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Monday, September 15, 2014

More Watercolor Figure Studies

Here are a few more watercolor studies from the Long-Pose figure sessions at Panza Gallery. We work from one pose for the entire three-hour session. Both studies were done in watercolor using a very limited palette of three colors each.































Monday, September 8, 2014

"Mettle", step-by-step of a painting

Taking a painting from initial concept to finished artwork takes many steps for me. Below is the condensed, step-by-step process.

Steps One and Two
I start with small, black-and-white thumbnail sketches so that I can view the impact of the design. Once I select my design and format, I proceed to 5x7" color studies to find my palette. 

Thumbnail sketches and color studies. I settled on a primary color 
palette of Red, Yellow and Blue (right), with Yellow as the dominant 
color, Blue as the secondary, and Red as a discord (or accent) color.




 












Step Three
When I am planning a large painting, I will often do a smaller one to work out areas I am unsure of. Below is a 19 x 13" painting that is headed for the recycling bin. I worked and re-worked areas until I had a design that I liked.

19 x 13"c color study














Steps Four to Six
The final painting is 29 x 19" (30 x 29" after framing). I made a few design changes in the drawing then started with loose washes in the background.













I continue coming forward from the background, covering big areas. I try to keep the background looser, saving the details for the foreground and figure.













I work my way down the painting, often referring to my original color study for guidance.













Step 7
Finished up the details in the foreground, made a few changes to the background, and it's done!

Mettle, 33 x 23", watercolor

Monday, September 1, 2014

Quick Color Mixing Tutorial, part 2

Last week I demonstrated mixing color on the palette versus directly on our paper. This week I will show dropping in (or charging) and glazing.

Dropping In
Dropping in color, or “charging” as it is sometimes called, is similar to mixing on paper except that, instead of brushing the second color next to the first, you drop your second color right into the first color while it is wet. This extra pigment results in an exciting mix of color and edges.
                
Try it:
Select two colors. Paint a swatch of your first color on dry or wet paper. While it is still wet, add a loaded brush of your second color. Watch as the heavier of the two colors pushes the other color around. Experiment with different ratios of water and paint.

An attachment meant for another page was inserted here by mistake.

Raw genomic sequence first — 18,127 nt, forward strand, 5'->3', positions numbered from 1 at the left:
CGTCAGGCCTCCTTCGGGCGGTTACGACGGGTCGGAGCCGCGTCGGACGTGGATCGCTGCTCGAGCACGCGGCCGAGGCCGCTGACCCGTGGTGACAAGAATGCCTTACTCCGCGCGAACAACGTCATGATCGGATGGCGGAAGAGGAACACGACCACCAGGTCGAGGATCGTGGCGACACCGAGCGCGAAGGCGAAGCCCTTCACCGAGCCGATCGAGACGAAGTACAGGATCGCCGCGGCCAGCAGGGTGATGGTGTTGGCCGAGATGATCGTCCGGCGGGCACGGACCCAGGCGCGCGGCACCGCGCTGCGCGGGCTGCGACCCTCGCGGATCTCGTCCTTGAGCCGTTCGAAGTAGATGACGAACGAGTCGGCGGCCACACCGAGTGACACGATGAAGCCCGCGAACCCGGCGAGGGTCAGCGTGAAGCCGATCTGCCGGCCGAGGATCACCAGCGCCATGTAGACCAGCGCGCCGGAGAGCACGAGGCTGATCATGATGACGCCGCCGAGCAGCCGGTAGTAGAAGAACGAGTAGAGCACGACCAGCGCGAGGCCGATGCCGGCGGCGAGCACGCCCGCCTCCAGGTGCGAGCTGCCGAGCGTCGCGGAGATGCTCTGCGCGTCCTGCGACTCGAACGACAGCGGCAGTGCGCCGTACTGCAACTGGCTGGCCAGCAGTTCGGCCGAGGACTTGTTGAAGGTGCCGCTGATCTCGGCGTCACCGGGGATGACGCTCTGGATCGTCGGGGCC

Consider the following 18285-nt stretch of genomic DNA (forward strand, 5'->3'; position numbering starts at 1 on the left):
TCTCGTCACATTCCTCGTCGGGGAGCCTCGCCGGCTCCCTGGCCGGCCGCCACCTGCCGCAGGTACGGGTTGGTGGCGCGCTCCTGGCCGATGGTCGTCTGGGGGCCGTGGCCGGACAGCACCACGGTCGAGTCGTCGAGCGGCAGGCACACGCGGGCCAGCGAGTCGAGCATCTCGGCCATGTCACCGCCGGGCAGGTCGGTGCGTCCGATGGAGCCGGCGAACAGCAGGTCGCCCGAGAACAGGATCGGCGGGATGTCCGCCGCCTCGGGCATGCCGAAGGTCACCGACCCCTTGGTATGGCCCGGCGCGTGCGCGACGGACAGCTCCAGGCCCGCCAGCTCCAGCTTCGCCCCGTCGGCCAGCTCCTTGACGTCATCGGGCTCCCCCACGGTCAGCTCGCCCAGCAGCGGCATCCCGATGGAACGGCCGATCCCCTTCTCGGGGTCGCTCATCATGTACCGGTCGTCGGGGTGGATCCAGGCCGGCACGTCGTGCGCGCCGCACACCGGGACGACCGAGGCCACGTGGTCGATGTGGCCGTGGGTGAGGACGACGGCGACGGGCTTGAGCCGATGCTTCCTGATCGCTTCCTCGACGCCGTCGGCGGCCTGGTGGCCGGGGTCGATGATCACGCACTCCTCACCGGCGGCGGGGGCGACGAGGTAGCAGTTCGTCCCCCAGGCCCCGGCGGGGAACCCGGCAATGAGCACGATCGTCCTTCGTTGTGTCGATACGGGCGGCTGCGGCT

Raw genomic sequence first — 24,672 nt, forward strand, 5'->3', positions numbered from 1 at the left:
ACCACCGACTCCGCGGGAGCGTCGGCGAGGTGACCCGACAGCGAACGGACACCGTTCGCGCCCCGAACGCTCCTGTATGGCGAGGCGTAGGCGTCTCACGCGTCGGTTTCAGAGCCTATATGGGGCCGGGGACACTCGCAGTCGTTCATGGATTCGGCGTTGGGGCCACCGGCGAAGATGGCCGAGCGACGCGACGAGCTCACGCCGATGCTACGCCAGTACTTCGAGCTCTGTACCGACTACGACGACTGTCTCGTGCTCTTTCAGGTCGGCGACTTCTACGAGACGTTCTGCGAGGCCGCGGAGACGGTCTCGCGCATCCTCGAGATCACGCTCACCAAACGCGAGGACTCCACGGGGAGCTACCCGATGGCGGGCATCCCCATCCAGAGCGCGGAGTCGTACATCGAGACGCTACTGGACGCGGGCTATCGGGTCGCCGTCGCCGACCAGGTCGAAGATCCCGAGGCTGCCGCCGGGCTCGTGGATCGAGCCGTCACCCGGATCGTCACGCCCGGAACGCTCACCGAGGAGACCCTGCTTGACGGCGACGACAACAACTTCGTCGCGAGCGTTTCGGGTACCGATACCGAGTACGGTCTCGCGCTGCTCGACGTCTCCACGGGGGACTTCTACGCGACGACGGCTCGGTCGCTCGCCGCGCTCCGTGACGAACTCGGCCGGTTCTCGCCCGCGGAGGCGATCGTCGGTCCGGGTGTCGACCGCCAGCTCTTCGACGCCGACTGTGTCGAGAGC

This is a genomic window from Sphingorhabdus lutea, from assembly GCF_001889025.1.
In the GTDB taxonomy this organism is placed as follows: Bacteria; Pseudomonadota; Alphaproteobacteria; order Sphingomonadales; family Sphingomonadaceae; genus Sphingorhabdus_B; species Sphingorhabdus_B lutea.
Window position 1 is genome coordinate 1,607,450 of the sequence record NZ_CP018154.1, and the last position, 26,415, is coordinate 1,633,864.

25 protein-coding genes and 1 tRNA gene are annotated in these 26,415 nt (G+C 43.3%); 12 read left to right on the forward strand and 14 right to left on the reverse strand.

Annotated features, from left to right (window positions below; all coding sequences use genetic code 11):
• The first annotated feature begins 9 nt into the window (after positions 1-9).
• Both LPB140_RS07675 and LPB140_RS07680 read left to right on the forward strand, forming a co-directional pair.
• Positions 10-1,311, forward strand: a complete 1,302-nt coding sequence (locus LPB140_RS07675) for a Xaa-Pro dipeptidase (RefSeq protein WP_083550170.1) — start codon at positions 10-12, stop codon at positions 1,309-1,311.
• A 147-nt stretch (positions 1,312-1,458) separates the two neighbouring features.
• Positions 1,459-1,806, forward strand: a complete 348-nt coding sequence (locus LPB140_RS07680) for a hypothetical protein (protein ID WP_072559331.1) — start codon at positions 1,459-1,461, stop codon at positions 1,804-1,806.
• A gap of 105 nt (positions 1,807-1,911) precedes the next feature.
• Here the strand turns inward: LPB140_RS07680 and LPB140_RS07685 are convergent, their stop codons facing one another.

Permanent rose dropped into
ultramarine blue.














Glazing Color
Glazing refers to layering washes of transparent color over dry paint. Only use transparent paint for the glazing.

Try it:
Paint of swatch of your first color (either transparent or opaque) and let it dry completely. Gently paint a thin wash of transparent color over the first. Vigorous brushing can disturb the bottom layers of your glaze, and, if you add too many layers, the effect can look muddy. 

A glaze of ultramarine blue added
over permanent rose.















This is an excerpt from my book, "Watercolor Made Easy: Portraits", available at most major bookstores and Walter Foster Publishing.

Monday, August 25, 2014

Quick Color Mixing Tutorial, part 1

Watercolor is such an exciting medium to use because of its wonderful versatility. It can be controlled and precise or spontaneous and fluid, depending on how you apply the color.

Palette vs. Paper
Mixing your colors on the palette gives you more control and a consistent color. On the other hand, letting the colors mix directly on the paper allows the colors to mingle and mix in a random manner. You have less control, but the end result is more dynamic. 
                
Try it: 
Select two colors. Below I've chosen phthalo blue and raw sienna. First, mix your colors on your palette and paint a swatch on your wet or dry paper. 
       
Phthalo blue and raw sienna mixed
on a palette.